Hong Kong Travel Guide
The name "Hong Kong" literally "Fragrant Harbour" in Chinese is derived from the area around the present-day Aberdeen on Hong Kong Island's south. This is an area where fragrant wood and incense products trades were once flourished. The narrow sea strip which separates the Hong Kong Island from the Kowloon Peninsula is known as Victoria Harbour and is one of the deepest natural maritime ports in the world.
Despite the city's reputation of being intensely urbanised and densely populated, the territory has made much effort to promote a green environment. Much of the territory remains undeveloped as the terrain is mostly hilly to mountainous with steep slopes. Of the total land area less than 25% is developed ; the remaining land is remarkably green with about 40% of the landmass reserved as country parks with hiking treks and nature reserve zones, of which Mai Po Wetland Nature Reserve Zone is the largest. Most of the territory's urban development exists on the Kowloon peninsula, along the northern shores of Hong Kong Island and in scattered "new towns" throughout the New Territories.
Hong Kong's long and winding coastline also affords the territory with many bays, rivers and beaches, where many of them are the best places for yacht lovers, fishermen and swimmers. The environmental awareness is growing as Hong Kong's air ranks as one of the most polluted; approximately 80% of the city's smog originates from other parts of the Pearl River Delta.
Hong Kong is about 60 km east of Macau Special Administrative Region on the opposite side of the Pearl River Delta. The highest elevation in the territory is at Tai Mo Shan, at a height of 958 m (3,142 ft) above the sea level and the Lantau Peak in Lantau Island at 934 m is ranked second. Low-lying areas exist in the north-western part of the New Territories.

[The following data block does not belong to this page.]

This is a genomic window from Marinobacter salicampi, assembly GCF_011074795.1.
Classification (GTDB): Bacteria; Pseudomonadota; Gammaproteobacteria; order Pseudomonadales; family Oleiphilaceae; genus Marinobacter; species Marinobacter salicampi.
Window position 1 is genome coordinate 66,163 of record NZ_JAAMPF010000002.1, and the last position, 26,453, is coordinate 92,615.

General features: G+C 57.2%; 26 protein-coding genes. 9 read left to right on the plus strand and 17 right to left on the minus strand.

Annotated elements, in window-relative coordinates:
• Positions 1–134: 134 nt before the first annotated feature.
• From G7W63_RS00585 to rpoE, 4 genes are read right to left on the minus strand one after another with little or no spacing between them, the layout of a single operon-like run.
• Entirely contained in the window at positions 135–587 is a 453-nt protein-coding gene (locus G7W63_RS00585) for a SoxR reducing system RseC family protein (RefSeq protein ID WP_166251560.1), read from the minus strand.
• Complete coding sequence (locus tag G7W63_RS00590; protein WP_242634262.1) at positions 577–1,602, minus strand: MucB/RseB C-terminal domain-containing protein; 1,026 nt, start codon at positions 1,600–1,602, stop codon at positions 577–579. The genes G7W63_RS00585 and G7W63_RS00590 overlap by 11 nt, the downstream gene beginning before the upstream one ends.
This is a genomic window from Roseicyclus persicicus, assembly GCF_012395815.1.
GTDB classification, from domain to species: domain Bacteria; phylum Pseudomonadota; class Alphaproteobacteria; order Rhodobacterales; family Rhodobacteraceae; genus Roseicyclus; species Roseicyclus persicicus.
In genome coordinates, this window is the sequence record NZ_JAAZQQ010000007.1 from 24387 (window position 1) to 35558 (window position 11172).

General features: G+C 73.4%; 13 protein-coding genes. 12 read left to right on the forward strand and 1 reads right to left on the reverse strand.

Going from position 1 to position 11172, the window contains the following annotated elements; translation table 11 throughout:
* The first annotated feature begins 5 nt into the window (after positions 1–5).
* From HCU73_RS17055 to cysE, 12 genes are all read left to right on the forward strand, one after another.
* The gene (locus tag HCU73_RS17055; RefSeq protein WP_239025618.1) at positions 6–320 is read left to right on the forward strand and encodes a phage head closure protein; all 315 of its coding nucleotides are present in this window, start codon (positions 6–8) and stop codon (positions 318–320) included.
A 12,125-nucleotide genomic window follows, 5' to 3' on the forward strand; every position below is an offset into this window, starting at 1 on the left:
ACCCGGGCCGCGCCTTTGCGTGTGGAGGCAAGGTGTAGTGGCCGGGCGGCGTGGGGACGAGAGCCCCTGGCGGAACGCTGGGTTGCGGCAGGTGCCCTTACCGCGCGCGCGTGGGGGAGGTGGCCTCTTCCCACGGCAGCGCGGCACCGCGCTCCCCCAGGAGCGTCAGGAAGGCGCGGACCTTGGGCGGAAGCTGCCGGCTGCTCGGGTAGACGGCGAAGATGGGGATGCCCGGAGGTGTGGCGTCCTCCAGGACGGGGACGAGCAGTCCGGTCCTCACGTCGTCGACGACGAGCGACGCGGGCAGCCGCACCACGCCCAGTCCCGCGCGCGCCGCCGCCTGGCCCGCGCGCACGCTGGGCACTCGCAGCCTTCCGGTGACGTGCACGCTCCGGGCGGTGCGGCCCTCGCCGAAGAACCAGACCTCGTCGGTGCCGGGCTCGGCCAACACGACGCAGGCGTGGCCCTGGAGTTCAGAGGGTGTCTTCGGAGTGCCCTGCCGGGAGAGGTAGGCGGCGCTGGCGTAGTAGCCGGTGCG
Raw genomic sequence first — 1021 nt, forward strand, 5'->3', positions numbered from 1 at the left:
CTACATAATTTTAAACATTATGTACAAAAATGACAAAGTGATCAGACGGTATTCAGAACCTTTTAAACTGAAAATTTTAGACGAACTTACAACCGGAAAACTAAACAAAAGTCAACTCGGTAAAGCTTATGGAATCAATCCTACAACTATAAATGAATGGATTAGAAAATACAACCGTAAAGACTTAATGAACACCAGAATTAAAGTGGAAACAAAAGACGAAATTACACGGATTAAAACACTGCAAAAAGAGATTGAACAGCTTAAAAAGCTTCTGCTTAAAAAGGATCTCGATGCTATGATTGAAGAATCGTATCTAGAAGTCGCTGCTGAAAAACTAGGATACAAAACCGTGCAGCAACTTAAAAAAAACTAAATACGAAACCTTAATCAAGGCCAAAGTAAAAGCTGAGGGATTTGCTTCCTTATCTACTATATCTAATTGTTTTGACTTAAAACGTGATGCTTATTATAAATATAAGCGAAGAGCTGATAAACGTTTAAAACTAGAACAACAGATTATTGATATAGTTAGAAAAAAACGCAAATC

Hong Kong lies in the subtropical climate zone and it's prone to monsoons, with a blend of continental and maritime airstreams. Unlike most part in the Mainland China, the winter is much milder and there is no need to wrap up much except a few cold and gloomy days with daily temperatures around 10ºC -12ºC (50ºF-54ºF), and many people there are wearing T-shirts during warm days. The cooler period lasts from around December to early March ; very warm, wet and foggy in spring until early May ; hot, humid, sunny and often rainy in summer ; and it is warm, sunny, and dry in autumn which really begins long after the traditional Mid-Autumn Festival and many people regard the season is the best time of the year. Tropical cyclones are occasionally struck in the summer and early autumn.
The ecology in the territory is mostly affected by the results of climatic changes. Hong Kong's climate is seasonal due to the changing wind directions between winter and summer. Hong Kong has been geologically stable for millions of years, though landslides are common especially after heavy rainstorms or typhoons. Flora and fauna in Hong Kong are altered by seasonal changes, sea level alternation and the impact of human activities. As the trend of global warming, Hong Kong's winter is getting milder.
The average temperature in the coldest month, January, is 16.1ºC (61.0ºF) while the average temperature in the hottest month, July, is 28.7ºC (83.7ºF). In winter, strong and cold winds of continental northeast monsoons cool the city ; in the summer, the wind's prevailing direction changes and brings the warm and humid air in from the southwest, but drier and hotter when the light wind is from the northwest and to bring polluted particles to the territory as well. This climate can support a tropical rainforest, which has made forest parks possible in the countryside.
So, the best time to visit Hong Kong is from October to May with an exception of the Chinese New Year, when many shops and restaurants will be closed for holiday.
Chinese occupies 95% of Hong Kong's total population, the majority of which are Cantonese descent with immigrants from other provinces. A South Asian population comprised of Indians, Pakistanis and Nepalese, as well as some Vietnamese refugees have become permanent residents. Approximately 140,000 Filipinos work in Hong Kong as foreign domestic helpers. An increasing number of domestic workers originate from Indonesia. There are also a large expatriate community of Europeans, Americans, Australians, Canadians as well as Japanese and Koreans working in Hong Kong's commercial and financial sector.
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